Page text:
NEW YORK (Reuters Health) - People who have had a kidney stone seem to have a heightened risk of gallstones — and vice versa, according to a new study.
Researchers already know that obesity, diabetes and having a generally unhealthy diet put people at risk for both types of stones. But even when those common risks were taken into account, the link remained.
The report “raises our antenna to this shared relationship between these two disorders,” said Dr. Brian Matlaga, a urologist at the Johns Hopkins University School of Medicine in Baltimore.
“From an anecdotal standpoint, certainly it’s not an uncommon scenario that a patient would have had both,” Matlaga, who wasn’t involved in the new research, told Reuters Health. But, he continued, “I’m a little bit at a loss trying to define what that relationship would be.”
That’s because stones in the kidney and gallbladder form differently, he said, and are made of two different things — kidney stones of calcium and gallstones of cholesterol, most of the time.
Data for the current analysis came from three different long-term studies of nurses and doctors who completed a health and lifestyle questionnaire, then reported any new medical conditions every two years afterward. In total, more than 240,000 people were followed for between 14 and 24 years.
Over that time, there were about 5,100 new kidney stones diagnosed and close to 18,500 new cases of gallstones.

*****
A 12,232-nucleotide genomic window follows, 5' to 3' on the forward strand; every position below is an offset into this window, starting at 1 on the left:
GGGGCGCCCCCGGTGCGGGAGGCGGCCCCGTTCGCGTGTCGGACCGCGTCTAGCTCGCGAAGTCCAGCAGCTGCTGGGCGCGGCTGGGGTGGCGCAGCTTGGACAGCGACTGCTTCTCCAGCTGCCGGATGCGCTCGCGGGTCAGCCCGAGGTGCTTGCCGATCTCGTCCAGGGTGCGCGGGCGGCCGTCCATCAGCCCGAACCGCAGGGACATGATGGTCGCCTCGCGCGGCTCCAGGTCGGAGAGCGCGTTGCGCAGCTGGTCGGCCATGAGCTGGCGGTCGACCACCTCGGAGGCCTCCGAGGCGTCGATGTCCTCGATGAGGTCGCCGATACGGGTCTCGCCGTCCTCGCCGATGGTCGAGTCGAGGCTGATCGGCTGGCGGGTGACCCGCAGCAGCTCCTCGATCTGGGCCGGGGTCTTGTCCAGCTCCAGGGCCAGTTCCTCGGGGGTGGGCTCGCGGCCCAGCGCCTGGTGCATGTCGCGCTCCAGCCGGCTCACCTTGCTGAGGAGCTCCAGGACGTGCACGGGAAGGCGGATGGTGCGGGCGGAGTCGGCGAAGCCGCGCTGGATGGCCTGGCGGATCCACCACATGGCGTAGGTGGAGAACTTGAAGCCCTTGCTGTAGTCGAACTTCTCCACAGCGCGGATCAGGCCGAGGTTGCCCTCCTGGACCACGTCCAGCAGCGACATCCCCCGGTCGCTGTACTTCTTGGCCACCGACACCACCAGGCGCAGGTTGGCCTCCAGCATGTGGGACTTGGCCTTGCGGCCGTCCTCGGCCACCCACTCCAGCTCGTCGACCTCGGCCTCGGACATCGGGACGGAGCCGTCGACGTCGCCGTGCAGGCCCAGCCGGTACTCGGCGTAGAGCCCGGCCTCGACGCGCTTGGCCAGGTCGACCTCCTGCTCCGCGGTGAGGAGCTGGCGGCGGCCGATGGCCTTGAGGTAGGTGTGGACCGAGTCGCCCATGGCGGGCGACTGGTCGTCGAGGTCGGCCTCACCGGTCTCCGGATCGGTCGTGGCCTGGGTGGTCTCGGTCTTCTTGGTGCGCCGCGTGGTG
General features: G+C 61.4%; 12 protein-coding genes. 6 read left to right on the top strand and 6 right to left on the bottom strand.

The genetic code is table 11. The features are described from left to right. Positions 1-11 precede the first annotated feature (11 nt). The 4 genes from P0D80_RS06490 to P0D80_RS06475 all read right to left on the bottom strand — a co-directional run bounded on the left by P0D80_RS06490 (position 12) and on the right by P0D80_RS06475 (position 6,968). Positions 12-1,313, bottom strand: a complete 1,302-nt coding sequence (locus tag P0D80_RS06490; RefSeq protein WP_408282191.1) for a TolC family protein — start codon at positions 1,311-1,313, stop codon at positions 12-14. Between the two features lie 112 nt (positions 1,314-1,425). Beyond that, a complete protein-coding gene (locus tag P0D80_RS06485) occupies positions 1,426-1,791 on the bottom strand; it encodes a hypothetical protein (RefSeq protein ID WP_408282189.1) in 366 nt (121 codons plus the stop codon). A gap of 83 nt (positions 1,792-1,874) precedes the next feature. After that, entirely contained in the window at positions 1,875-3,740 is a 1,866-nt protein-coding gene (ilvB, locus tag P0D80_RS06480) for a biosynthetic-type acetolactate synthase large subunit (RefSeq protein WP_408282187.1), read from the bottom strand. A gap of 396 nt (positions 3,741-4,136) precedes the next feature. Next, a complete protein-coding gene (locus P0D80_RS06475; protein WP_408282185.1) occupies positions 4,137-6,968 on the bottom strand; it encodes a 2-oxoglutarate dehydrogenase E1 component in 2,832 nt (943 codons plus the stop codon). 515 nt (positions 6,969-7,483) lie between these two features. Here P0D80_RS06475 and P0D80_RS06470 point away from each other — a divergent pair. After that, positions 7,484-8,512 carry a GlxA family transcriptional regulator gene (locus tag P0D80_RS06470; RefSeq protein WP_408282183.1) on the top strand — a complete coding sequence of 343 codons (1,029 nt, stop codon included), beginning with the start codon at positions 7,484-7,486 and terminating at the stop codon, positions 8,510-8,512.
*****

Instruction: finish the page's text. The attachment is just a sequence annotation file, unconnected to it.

Depending on the population — male or female, older or younger — people with a history of gallstones were between 26 and 32 percent more likely to get a kidney stone than people who hadn’t ever had gallstones.
And the link also went in the opposite direction. A past history of kidney stones meant study participants were between 17 and 51 percent more likely to report a new gallstone.
That was after factoring in the impact of age, diabetes, high blood pressure, weight and certain aspects of diet on the risk of both kinds of stones.
Researchers led by Eric Taylor from the Maine Medical Center in Portland said it’s possible that a shift in the type of bacteria in the intestines might somehow predispose people to both kidney stones and gallstones. But, Taylor said, “the fairest thing is that we just don’t know” why the two would be linked.
In their report in the Journal of Urology the researchers echoed Matlaga’s call for more detailed research into any explanations for a common cause — which might help doctors prevent or treat both kidney stones and gallstones, they added.
“They are really two different kinds of stones, so the relationship is not going to be simple between the two conditions,” Taylor told Reuters Health.
Matlaga said that for now, there are steps people can take to reduce their risk of both gallstones and kidney stones, even if they’ve already had one condition.
“You’d like to try to minimize those common risk factors and work on things like weight loss and cholesterol control,” he said.
Taylor agreed that the findings “emphasize the importance of healthy diet and healthy weight.”
SOURCE: bit.ly/pMoRpk Journal of Urology, online September 23, 2011.